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Expatriate in Kuala Lumpur – a woman's walkabout – Elizabeth Goodhue

When you leave you must remember to come back for the others. A circle, understand? You will always be Esperanza. You will always be Mango Street. You can’t erase what you know. You can’t forget who you are. – Sandra Cisneros

Month

September 2015

Langkawi, Malaysia


Cable car selfie
Check out the sweat.

Perspective

skybridge

Well, It is not exactly Thailand, but another hour on the plane and I would be there! My first mistake was to think that I should stay away from Cenang Beach when I booked my hotel. Malaysia does tourism well, and it is the “rainy” season, so the beach was not crowded.  I stayed in the G Motel in Kuah. Terrible location, but I am not complaining. I got there in the morning, and before I could frighten myself out of it, I rented a motor scooter. I do not know why that little vehicle scared me so much in the beginning. Perhaps riding left-side in a congested city-port had something to do with it.My scooterMotorscoooter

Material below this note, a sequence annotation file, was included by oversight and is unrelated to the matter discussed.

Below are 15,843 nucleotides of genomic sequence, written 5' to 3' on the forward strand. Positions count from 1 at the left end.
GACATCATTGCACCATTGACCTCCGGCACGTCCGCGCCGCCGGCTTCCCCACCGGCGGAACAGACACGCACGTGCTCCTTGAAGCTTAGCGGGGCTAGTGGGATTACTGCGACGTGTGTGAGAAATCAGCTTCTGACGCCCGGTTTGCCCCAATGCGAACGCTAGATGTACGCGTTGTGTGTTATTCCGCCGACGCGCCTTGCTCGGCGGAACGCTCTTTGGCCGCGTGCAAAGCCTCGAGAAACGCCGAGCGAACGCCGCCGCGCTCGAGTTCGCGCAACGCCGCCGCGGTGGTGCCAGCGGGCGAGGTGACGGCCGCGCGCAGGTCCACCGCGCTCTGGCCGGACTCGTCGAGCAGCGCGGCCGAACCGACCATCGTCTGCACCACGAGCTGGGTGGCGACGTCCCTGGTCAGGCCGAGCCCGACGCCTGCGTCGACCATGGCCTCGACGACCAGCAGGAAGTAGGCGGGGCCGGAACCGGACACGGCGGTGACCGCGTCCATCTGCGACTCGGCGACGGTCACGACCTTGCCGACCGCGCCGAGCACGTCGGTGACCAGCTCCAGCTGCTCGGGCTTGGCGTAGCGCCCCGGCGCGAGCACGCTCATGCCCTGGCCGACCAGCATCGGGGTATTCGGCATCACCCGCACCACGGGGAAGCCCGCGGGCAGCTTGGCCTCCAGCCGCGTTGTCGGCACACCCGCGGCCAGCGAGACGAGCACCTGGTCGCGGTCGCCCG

I located the most remote beach on the map and headed north across the island from Kuah to Tanjung Rhu. There I found paradise. Where does one go from here? The water was turquoise, the sun strong and the boat traffic was minimal.Giant mini-mountains rose from the sea, and women drifted behind their meMY Tanjung Rhu 2n in black burkas. MY Tanjung Rhu burkaThis practice still fascinates and mystifies me.I spent the day lounging about, taking occasional dips in the warm Andaman Sea. IMG_0563By the time I came back, I was so hungry, but I needed a break from the scooter. Kuah is not exactly the eating capital of the world, so I settled for some sketchy local food, which means a corrugated cover, open stove, cooking something unidentifiable, and little to no English spoken — a mom and pop operation. So I just pointed to the best looking picture on the menu and ended up with unshelled prawns with the fuzzy little legs still in swimming position and processed squid, covered with the hottest sauce you can imagine, on a bed of noodles. After the first bite, I was not so sure that I could eat it, but I felt committed and sloshed it down with a rather dirty looking cup of water. I shooed away the ants and the flies and hoped that I hadn’t just ruined my vacation with a gastronomic mistake.